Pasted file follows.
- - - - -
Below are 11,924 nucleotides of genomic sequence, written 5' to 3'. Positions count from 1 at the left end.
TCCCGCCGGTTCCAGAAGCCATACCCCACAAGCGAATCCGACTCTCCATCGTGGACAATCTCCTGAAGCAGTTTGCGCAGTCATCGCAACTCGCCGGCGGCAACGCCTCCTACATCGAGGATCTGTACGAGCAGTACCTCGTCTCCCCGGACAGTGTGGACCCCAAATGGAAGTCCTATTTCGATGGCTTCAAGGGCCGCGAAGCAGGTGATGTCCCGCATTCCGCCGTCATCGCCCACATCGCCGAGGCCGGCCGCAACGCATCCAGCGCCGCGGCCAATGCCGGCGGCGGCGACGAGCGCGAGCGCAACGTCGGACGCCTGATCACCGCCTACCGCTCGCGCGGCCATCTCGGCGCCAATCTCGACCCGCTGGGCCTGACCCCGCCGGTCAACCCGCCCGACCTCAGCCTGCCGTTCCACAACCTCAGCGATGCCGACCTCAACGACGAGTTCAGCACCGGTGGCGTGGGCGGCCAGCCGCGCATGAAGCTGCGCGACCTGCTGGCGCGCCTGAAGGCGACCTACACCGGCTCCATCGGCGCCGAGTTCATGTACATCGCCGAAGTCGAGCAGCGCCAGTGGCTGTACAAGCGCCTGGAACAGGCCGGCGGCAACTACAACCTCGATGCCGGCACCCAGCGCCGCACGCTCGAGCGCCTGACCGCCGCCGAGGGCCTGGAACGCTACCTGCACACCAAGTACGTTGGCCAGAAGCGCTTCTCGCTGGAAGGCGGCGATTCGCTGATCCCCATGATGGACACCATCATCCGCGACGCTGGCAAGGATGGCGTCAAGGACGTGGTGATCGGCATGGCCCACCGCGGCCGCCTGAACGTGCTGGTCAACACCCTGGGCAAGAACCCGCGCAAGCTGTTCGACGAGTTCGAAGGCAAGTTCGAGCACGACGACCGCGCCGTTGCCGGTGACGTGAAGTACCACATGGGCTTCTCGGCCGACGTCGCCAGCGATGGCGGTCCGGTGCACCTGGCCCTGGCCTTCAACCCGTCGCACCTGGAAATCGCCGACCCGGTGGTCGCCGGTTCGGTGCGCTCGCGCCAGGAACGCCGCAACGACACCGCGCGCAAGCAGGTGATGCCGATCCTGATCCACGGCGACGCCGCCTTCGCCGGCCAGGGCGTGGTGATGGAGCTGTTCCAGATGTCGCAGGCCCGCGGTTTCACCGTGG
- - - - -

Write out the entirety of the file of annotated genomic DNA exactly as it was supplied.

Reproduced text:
Below are 11,924 nucleotides of genomic sequence, written 5' to 3'. Positions count from 1 at the left end.
TCCCGCCGGTTCCAGAAGCCATACCCCACAAGCGAATCCGACTCTCCATCGTGGACAATCTCCTGAAGCAGTTTGCGCAGTCATCGCAACTCGCCGGCGGCAACGCCTCCTACATCGAGGATCTGTACGAGCAGTACCTCGTCTCCCCGGACAGTGTGGACCCCAAATGGAAGTCCTATTTCGATGGCTTCAAGGGCCGCGAAGCAGGTGATGTCCCGCATTCCGCCGTCATCGCCCACATCGCCGAGGCCGGCCGCAACGCATCCAGCGCCGCGGCCAATGCCGGCGGCGGCGACGAGCGCGAGCGCAACGTCGGACGCCTGATCACCGCCTACCGCTCGCGCGGCCATCTCGGCGCCAATCTCGACCCGCTGGGCCTGACCCCGCCGGTCAACCCGCCCGACCTCAGCCTGCCGTTCCACAACCTCAGCGATGCCGACCTCAACGACGAGTTCAGCACCGGTGGCGTGGGCGGCCAGCCGCGCATGAAGCTGCGCGACCTGCTGGCGCGCCTGAAGGCGACCTACACCGGCTCCATCGGCGCCGAGTTCATGTACATCGCCGAAGTCGAGCAGCGCCAGTGGCTGTACAAGCGCCTGGAACAGGCCGGCGGCAACTACAACCTCGATGCCGGCACCCAGCGCCGCACGCTCGAGCGCCTGACCGCCGCCGAGGGCCTGGAACGCTACCTGCACACCAAGTACGTTGGCCAGAAGCGCTTCTCGCTGGAAGGCGGCGATTCGCTGATCCCCATGATGGACACCATCATCCGCGACGCTGGCAAGGATGGCGTCAAGGACGTGGTGATCGGCATGGCCCACCGCGGCCGCCTGAACGTGCTGGTCAACACCCTGGGCAAGAACCCGCGCAAGCTGTTCGACGAGTTCGAAGGCAAGTTCGAGCACGACGACCGCGCCGTTGCCGGTGACGTGAAGTACCACATGGGCTTCTCGGCCGACGTCGCCAGCGATGGCGGTCCGGTGCACCTGGCCCTGGCCTTCAACCCGTCGCACCTGGAAATCGCCGACCCGGTGGTCGCCGGTTCGGTGCGCTCGCGCCAGGAACGCCGCAACGACACCGCGCGCAAGCAGGTGATGCCGATCCTGATCCACGGCGACGCCGCCTTCGCCGGCCAGGGCGTGGTGATGGAGCTGTTCCAGATGTCGCAGGCCCGCGGTTTCACCGTGG